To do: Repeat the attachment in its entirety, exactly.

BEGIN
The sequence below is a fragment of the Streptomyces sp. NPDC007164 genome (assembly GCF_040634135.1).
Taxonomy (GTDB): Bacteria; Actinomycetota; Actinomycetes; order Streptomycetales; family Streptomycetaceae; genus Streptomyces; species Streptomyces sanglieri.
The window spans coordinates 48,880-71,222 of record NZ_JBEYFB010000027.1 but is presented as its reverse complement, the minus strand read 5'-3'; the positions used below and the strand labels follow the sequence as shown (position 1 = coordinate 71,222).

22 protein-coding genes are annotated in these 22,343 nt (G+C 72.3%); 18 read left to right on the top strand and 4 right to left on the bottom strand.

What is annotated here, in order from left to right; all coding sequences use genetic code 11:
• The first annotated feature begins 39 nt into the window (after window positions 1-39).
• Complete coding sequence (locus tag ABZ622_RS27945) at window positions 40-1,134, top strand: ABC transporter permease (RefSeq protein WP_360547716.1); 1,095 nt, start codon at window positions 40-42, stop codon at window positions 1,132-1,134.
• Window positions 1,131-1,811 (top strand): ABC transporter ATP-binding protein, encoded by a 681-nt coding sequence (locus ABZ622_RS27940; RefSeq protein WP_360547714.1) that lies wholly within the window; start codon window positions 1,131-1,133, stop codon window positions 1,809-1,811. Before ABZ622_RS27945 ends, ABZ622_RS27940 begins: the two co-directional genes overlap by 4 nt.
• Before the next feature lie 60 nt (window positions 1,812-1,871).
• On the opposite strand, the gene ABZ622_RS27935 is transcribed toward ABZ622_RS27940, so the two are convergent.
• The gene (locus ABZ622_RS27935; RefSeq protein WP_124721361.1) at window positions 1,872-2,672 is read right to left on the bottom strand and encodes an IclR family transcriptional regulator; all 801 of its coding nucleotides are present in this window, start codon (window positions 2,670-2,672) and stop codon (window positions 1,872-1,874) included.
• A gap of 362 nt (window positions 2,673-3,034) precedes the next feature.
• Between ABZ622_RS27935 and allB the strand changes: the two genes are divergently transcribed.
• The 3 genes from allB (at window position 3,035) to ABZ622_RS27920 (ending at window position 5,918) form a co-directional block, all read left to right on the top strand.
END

The sequence below is a fragment of the Streptomyces sp. NPDC007164 genome (assembly GCF_040634135.1).
Taxonomy (GTDB): Bacteria; Actinomycetota; Actinomycetes; order Streptomycetales; family Streptomycetaceae; genus Streptomyces; species Streptomyces sanglieri.
The window spans coordinates 48,880-71,222 of record NZ_JBEYFB010000027.1 but is presented as its reverse complement, the minus strand read 5'-3'; the positions used below and the strand labels follow the sequence as shown (position 1 = coordinate 71,222).

22 protein-coding genes are annotated in these 22,343 nt (G+C 72.3%); 18 read left to right on the top strand and 4 right to left on the bottom strand.

What is annotated here, in order from left to right; all coding sequences use genetic code 11:
• The first annotated feature begins 39 nt into the window (after window positions 1-39).
• Complete coding sequence (locus tag ABZ622_RS27945) at window positions 40-1,134, top strand: ABC transporter permease (RefSeq protein WP_360547716.1); 1,095 nt, start codon at window positions 40-42, stop codon at window positions 1,132-1,134.
• Window positions 1,131-1,811 (top strand): ABC transporter ATP-binding protein, encoded by a 681-nt coding sequence (locus ABZ622_RS27940; RefSeq protein WP_360547714.1) that lies wholly within the window; start codon window positions 1,131-1,133, stop codon window positions 1,809-1,811. Before ABZ622_RS27945 ends, ABZ622_RS27940 begins: the two co-directional genes overlap by 4 nt.
• Before the next feature lie 60 nt (window positions 1,812-1,871).
• On the opposite strand, the gene ABZ622_RS27935 is transcribed toward ABZ622_RS27940, so the two are convergent.
• The gene (locus ABZ622_RS27935; RefSeq protein WP_124721361.1) at window positions 1,872-2,672 is read right to left on the bottom strand and encodes an IclR family transcriptional regulator; all 801 of its coding nucleotides are present in this window, start codon (window positions 2,670-2,672) and stop codon (window positions 1,872-1,874) included.
• A gap of 362 nt (window positions 2,673-3,034) precedes the next feature.
• Between ABZ622_RS27935 and allB the strand changes: the two genes are divergently transcribed.
• The 3 genes from allB (at window position 3,035) to ABZ622_RS27920 (ending at window position 5,918) form a co-directional block, all read left to right on the top strand.